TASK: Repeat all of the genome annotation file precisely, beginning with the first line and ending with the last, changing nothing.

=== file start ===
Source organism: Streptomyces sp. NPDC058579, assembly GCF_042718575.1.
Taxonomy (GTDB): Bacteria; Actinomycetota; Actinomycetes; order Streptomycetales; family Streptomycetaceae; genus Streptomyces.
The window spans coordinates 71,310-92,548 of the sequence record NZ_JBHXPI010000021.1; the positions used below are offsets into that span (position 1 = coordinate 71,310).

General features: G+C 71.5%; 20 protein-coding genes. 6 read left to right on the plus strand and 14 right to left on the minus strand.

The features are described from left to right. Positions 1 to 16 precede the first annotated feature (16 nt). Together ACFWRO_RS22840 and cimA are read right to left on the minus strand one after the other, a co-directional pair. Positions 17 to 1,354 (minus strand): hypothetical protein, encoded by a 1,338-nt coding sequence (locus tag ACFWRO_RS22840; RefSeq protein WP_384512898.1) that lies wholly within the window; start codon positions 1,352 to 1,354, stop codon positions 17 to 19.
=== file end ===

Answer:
Source organism: Streptomyces sp. NPDC058579, assembly GCF_042718575.1.
Taxonomy (GTDB): Bacteria; Actinomycetota; Actinomycetes; order Streptomycetales; family Streptomycetaceae; genus Streptomyces.
The window spans coordinates 71,310-92,548 of the sequence record NZ_JBHXPI010000021.1; the positions used below are offsets into that span (position 1 = coordinate 71,310).

General features: G+C 71.5%; 20 protein-coding genes. 6 read left to right on the plus strand and 14 right to left on the minus strand.

The features are described from left to right. Positions 1 to 16 precede the first annotated feature (16 nt). Together ACFWRO_RS22840 and cimA are read right to left on the minus strand one after the other, a co-directional pair. Positions 17 to 1,354 (minus strand): hypothetical protein, encoded by a 1,338-nt coding sequence (locus tag ACFWRO_RS22840; RefSeq protein WP_384512898.1) that lies wholly within the window; start codon positions 1,352 to 1,354, stop codon positions 17 to 19.